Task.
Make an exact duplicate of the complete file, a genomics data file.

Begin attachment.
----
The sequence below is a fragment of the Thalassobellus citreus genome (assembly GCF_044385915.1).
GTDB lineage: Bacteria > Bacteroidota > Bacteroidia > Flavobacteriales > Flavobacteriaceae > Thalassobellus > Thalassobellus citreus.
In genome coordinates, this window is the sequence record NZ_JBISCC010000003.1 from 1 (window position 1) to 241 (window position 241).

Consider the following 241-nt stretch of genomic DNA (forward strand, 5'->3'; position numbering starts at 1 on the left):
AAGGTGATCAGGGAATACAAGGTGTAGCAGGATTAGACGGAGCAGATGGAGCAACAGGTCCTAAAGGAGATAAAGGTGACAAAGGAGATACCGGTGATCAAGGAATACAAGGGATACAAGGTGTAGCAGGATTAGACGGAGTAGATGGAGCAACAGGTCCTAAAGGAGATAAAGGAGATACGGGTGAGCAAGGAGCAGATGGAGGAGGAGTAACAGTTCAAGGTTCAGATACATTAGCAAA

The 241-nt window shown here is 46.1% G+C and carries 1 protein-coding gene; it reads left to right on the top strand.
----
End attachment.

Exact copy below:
The sequence below is a fragment of the Thalassobellus citreus genome (assembly GCF_044385915.1).
GTDB lineage: Bacteria > Bacteroidota > Bacteroidia > Flavobacteriales > Flavobacteriaceae > Thalassobellus > Thalassobellus citreus.
In genome coordinates, this window is the sequence record NZ_JBISCC010000003.1 from 1 (window position 1) to 241 (window position 241).

Consider the following 241-nt stretch of genomic DNA (forward strand, 5'->3'; position numbering starts at 1 on the left):
AAGGTGATCAGGGAATACAAGGTGTAGCAGGATTAGACGGAGCAGATGGAGCAACAGGTCCTAAAGGAGATAAAGGTGACAAAGGAGATACCGGTGATCAAGGAATACAAGGGATACAAGGTGTAGCAGGATTAGACGGAGTAGATGGAGCAACAGGTCCTAAAGGAGATAAAGGAGATACGGGTGAGCAAGGAGCAGATGGAGGAGGAGTAACAGTTCAAGGTTCAGATACATTAGCAAA

The 241-nt window shown here is 46.1% G+C and carries 1 protein-coding gene; it reads left to right on the top strand.